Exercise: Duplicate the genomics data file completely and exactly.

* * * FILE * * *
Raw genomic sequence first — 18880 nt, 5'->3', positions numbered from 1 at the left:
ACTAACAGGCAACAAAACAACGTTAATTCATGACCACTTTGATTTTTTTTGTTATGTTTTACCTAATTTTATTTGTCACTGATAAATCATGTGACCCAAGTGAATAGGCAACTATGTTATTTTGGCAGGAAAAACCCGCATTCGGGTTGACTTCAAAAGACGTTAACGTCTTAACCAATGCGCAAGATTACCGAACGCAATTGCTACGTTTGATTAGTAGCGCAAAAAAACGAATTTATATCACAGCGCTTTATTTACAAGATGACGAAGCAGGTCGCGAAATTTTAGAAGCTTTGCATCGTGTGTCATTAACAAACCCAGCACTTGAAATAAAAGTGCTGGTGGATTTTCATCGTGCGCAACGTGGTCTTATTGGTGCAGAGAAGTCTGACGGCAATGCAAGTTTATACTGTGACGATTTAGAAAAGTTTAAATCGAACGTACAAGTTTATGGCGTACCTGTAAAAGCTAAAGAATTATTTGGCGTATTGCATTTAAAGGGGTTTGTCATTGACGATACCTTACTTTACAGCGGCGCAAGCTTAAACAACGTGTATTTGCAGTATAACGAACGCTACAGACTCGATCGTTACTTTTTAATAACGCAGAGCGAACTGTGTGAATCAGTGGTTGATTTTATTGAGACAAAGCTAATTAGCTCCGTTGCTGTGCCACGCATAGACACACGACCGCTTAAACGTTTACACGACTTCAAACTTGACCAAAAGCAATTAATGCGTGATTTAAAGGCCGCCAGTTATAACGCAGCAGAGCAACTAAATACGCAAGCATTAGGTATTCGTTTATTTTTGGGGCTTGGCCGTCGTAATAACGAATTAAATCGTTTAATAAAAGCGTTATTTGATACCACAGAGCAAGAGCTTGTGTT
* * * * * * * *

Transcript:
Raw genomic sequence first — 18880 nt, 5'->3', positions numbered from 1 at the left:
ACTAACAGGCAACAAAACAACGTTAATTCATGACCACTTTGATTTTTTTTGTTATGTTTTACCTAATTTTATTTGTCACTGATAAATCATGTGACCCAAGTGAATAGGCAACTATGTTATTTTGGCAGGAAAAACCCGCATTCGGGTTGACTTCAAAAGACGTTAACGTCTTAACCAATGCGCAAGATTACCGAACGCAATTGCTACGTTTGATTAGTAGCGCAAAAAAACGAATTTATATCACAGCGCTTTATTTACAAGATGACGAAGCAGGTCGCGAAATTTTAGAAGCTTTGCATCGTGTGTCATTAACAAACCCAGCACTTGAAATAAAAGTGCTGGTGGATTTTCATCGTGCGCAACGTGGTCTTATTGGTGCAGAGAAGTCTGACGGCAATGCAAGTTTATACTGTGACGATTTAGAAAAGTTTAAATCGAACGTACAAGTTTATGGCGTACCTGTAAAAGCTAAAGAATTATTTGGCGTATTGCATTTAAAGGGGTTTGTCATTGACGATACCTTACTTTACAGCGGCGCAAGCTTAAACAACGTGTATTTGCAGTATAACGAACGCTACAGACTCGATCGTTACTTTTTAATAACGCAGAGCGAACTGTGTGAATCAGTGGTTGATTTTATTGAGACAAAGCTAATTAGCTCCGTTGCTGTGCCACGCATAGACACACGACCGCTTAAACGTTTACACGACTTCAAACTTGACCAAAAGCAATTAATGCGTGATTTAAAGGCCGCCAGTTATAACGCAGCAGAGCAACTAAATACGCAAGCATTAGGTATTCGTTTATTTTTGGGGCTTGGCCGTCGTAATAACGAATTAAATCGTTTAATAAAAGCGTTATTTGATACCACAGAGCAAGAGCTTGTGTT